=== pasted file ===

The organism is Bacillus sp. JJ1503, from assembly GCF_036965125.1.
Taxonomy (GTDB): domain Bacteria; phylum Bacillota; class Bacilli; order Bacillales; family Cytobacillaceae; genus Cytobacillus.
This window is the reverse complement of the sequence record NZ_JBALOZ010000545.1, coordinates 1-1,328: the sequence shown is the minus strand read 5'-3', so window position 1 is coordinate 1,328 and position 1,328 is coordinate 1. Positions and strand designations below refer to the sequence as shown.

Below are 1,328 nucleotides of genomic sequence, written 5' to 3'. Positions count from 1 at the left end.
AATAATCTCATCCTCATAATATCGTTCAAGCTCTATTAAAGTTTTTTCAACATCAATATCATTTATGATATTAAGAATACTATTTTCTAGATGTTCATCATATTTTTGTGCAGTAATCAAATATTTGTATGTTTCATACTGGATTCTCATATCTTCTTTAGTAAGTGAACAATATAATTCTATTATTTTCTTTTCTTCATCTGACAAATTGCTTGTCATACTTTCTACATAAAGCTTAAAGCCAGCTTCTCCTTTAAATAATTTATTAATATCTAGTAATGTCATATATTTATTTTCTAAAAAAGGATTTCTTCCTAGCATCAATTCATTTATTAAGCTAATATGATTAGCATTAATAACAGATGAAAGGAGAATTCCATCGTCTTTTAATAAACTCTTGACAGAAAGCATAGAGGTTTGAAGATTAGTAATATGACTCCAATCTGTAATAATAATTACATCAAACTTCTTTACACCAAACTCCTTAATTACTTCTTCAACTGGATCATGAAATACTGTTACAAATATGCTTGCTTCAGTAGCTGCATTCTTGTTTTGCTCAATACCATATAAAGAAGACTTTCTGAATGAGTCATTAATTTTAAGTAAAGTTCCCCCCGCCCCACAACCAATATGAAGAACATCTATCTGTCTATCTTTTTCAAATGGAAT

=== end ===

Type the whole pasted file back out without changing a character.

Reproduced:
The organism is Bacillus sp. JJ1503, from assembly GCF_036965125.1.
Taxonomy (GTDB): domain Bacteria; phylum Bacillota; class Bacilli; order Bacillales; family Cytobacillaceae; genus Cytobacillus.
This window is the reverse complement of the sequence record NZ_JBALOZ010000545.1, coordinates 1-1,328: the sequence shown is the minus strand read 5'-3', so window position 1 is coordinate 1,328 and position 1,328 is coordinate 1. Positions and strand designations below refer to the sequence as shown.

Below are 1,328 nucleotides of genomic sequence, written 5' to 3'. Positions count from 1 at the left end.
AATAATCTCATCCTCATAATATCGTTCAAGCTCTATTAAAGTTTTTTCAACATCAATATCATTTATGATATTAAGAATACTATTTTCTAGATGTTCATCATATTTTTGTGCAGTAATCAAATATTTGTATGTTTCATACTGGATTCTCATATCTTCTTTAGTAAGTGAACAATATAATTCTATTATTTTCTTTTCTTCATCTGACAAATTGCTTGTCATACTTTCTACATAAAGCTTAAAGCCAGCTTCTCCTTTAAATAATTTATTAATATCTAGTAATGTCATATATTTATTTTCTAAAAAAGGATTTCTTCCTAGCATCAATTCATTTATTAAGCTAATATGATTAGCATTAATAACAGATGAAAGGAGAATTCCATCGTCTTTTAATAAACTCTTGACAGAAAGCATAGAGGTTTGAAGATTAGTAATATGACTCCAATCTGTAATAATAATTACATCAAACTTCTTTACACCAAACTCCTTAATTACTTCTTCAACTGGATCATGAAATACTGTTACAAATATGCTTGCTTCAGTAGCTGCATTCTTGTTTTGCTCAATACCATATAAAGAAGACTTTCTGAATGAGTCATTAATTTTAAGTAAAGTTCCCCCCGCCCCACAACCAATATGAAGAACATCTATCTGTCTATCTTTTTCAAATGGAAT